Diabetes is when your blood glucose, also called blood sugar, is too high. Blood glucose is the main type of sugar found in your blood and your main source of energy. Glucose comes from the food you eat and is also made in your liver and muscles. Your blood carries glucose to all of your body’s cells to use for energy.
Your pancreas—an organ, located between your stomach and spine, that helps with digestion—releases a hormone it makes, called insulin, into your blood. Insulin helps your blood carry glucose to all your body’s cells. Sometimes your body doesn’t make enough insulin or the insulin doesn’t work the way it should. Glucose then stays in your blood and doesn’t reach your cells. Your blood glucose levels get too high and can cause diabetes or prediabetes.
Over time, having too much glucose in your blood can cause health problems.
Type 1 diabetes is usually diagnosed in children and young adults, and was previously known as juvenile diabetes. Only 5% of people with diabetes have this form of the disease.
In type 1 diabetes, the body does not produce insulin. Insulin is a hormone that is needed to convert sugar, starches and other food into energy needed for daily life. With the help of insulin therapy and other treatments, even young children can learn to manage their condition and live long, healthy lives.
Type 2 diabetes, once known as adult-onset or noninsulin-dependent diabetes, is a chronic condition that affects the way your body metabolizes sugar (glucose), your body's important source of fuel.
With type 2 diabetes, your body either resists the effects of insulin — a hormone that regulates the movement of sugar into your cells — or doesn't produce enough insulin to maintain a normal glucose level.
More common in adults, type 2 diabetes increasingly affects children as childhood obesity increases. There's no cure for type 2 diabetes, but you may be able to manage the condition by eating well, exercising and maintaining a healthy weight. If diet and exercise aren't enough to manage your blood sugar well, you also may need diabetes medications or insulin therapy.
Type 1 diabetes
Type 2 diabetes
Usually < 30 years, but not
Usually older, but prevalence
in children, adolescents and
young adults increasing
Usually lean weight
Mostly overweight or obese,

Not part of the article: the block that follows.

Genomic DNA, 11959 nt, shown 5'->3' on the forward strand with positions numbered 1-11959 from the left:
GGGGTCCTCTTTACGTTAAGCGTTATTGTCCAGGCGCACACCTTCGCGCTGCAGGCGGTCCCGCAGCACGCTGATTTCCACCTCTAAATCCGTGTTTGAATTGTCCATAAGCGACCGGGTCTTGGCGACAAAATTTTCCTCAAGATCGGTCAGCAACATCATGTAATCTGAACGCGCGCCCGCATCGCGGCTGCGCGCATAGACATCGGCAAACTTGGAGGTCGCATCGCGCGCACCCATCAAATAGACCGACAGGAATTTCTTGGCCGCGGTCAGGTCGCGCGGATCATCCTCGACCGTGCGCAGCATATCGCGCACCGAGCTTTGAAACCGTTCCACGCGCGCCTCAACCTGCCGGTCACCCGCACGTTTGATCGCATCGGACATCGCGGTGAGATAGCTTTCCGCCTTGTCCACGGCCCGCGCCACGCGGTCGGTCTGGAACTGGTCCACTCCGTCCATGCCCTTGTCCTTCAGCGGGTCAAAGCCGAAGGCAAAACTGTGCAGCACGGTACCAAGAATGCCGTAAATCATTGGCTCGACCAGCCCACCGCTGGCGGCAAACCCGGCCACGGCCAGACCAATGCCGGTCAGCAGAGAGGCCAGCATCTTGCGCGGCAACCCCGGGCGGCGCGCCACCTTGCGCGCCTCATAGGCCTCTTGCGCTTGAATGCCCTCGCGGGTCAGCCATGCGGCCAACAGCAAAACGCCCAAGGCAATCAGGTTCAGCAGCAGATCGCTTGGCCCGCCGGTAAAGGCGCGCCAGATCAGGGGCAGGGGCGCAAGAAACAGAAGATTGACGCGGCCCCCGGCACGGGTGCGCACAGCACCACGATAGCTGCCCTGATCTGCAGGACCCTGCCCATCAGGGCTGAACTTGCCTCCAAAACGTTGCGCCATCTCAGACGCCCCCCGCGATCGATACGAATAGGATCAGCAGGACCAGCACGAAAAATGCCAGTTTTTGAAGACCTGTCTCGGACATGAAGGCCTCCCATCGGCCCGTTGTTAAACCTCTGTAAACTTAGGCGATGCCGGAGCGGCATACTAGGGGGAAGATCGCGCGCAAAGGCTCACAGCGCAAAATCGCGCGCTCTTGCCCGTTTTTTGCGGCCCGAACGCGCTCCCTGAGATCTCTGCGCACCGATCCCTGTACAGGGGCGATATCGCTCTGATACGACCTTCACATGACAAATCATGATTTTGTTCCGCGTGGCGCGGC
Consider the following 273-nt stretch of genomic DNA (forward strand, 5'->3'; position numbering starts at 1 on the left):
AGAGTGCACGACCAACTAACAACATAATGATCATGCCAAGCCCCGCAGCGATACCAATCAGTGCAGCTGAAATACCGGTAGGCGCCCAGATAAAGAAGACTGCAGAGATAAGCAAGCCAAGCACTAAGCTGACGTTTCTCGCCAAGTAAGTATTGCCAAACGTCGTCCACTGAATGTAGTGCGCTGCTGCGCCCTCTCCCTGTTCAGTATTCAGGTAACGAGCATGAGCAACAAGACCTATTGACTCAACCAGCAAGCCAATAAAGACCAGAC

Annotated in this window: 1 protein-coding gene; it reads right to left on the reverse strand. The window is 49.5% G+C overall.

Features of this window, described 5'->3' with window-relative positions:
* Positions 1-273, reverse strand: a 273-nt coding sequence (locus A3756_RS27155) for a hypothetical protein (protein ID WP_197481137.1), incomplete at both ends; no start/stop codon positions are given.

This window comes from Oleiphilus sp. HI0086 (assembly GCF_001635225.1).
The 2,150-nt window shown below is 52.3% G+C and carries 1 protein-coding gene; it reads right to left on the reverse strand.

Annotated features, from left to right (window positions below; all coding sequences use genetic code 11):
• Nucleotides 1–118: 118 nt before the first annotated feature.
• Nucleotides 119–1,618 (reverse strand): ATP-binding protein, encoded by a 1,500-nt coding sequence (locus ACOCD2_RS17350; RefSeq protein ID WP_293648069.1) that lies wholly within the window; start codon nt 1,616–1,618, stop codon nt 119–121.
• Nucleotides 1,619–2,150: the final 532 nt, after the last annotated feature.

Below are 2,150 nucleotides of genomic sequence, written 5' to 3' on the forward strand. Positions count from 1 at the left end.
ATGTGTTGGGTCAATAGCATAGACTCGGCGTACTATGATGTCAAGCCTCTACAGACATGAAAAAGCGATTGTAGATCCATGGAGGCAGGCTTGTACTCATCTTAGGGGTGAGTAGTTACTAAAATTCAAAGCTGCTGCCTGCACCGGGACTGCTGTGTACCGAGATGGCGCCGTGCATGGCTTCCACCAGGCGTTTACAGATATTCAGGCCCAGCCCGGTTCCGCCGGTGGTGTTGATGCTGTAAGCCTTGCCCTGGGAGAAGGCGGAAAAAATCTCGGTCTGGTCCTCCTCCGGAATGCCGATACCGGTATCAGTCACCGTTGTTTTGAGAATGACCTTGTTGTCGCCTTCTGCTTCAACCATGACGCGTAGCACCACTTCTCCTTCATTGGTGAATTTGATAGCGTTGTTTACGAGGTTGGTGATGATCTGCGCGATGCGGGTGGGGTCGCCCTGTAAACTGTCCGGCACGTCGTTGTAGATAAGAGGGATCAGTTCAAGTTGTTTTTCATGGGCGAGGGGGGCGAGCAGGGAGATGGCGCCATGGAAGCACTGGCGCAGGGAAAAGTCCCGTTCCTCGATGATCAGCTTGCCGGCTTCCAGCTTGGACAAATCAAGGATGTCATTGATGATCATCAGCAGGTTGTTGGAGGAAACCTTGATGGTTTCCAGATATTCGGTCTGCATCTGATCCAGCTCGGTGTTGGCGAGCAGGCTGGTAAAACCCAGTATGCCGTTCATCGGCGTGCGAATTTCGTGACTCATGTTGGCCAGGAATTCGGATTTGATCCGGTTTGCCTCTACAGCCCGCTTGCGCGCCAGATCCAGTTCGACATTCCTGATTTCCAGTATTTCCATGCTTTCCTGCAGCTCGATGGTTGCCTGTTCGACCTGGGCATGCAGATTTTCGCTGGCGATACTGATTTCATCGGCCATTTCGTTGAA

with acanthosis nigricans
Onset is acute
Onset is insidious/gradual
Almost always symptomatic
(i.e. polyuria, polydipsia,
Prone to ketosis, often
ketoacidosis at diagnosis
Not usually prone to ketosis,
but ketoacidosis may be
present at diagnosis
Diagnosis often during
Insulin necessary, as of
diagnosis, for survival
Usually controlled with non-insulin therapies, or may need insulin for symptom control
Otherwise normally healthy
Often have co-morbidities*
or diagnosed after
emergency admission for
myocardial infarction or
The onset of Type 2 diabetes is often slow, however there are a few symptoms that individuals should be aware of. Some of the symptoms that are common to diabetes include:
Feeling very thirsty
Feeling very hungry - even though you are eating
Cuts/bruises that are slow to heal
Weight loss - even though you are eating more (type 1)
Tingling, pain, or numbness in the hands/feet (type 2)
Detecting and treating diabetes early can help decrease the chances of developing further complications.
You should not self-diagnose Diabetes. Just because you are experiencing one or more of the symptoms does not mean that you are Diabetic and the lack of these symptoms does not ultimately rule out the disease. Testing for diabetes should be carried out in a healthcare setting and usually requires a repeated test on a second day to diagnose diabetes. However, if your Doctor determines that your blood sugar level is very high and if you have symptoms with one positive test, your doctor may not require a second test to diagnose diabetes.
Some of the tests used to diagnose diabetes are discussed below:
Fasting Plasma Glucose (FPG)
This test checks for the level of sugar in your blood after not having anything to eat for at least 8 hours. For best results, it is recommended that this test be done first thing in the morning before having breakfast.
Diabetes is diagnosed with a level greater or equal to 7.0mmol/l or 126 mg/dl
Normal: 3.9 to 5.5 mmols/l (70 to 100 mg/dl)
Prediabetes or Impaired Glucose Tolerance: 5.6 to 7.0 mmol/l (101 to 126 mg/dl)
Hemoglobin A1C (HbA1c)
The A1C test is a blood test that provides information about a person’s average levels of blood glucose, also called blood sugar, over the past 3 months.
Normal less than 5.7%
Prediabetes 5.7% to 6.4%
Diabetes 6.5% or higher
Some people of African heritage may have a form of hemoglobin in their blood cells that affects diabetes care. Most people have only one kind of hemoglobin, called hemoglobin A. Some people have both hemoglobin A and another kind, such as hemoglobin S, C, or E. This can cause a false results for the HbA1c test. If the A1C test gives a false result, your health care provider may think your blood glucose, also called blood sugar, level is higher or lower than it really is.
Oral Glucose Tolerance Test (also called the OGTT)
The OGTT is a two-hour test that checks your blood glucose levels before and 2 hours after you drink a special sweet drink. It tells the doctor how your body processes glucose.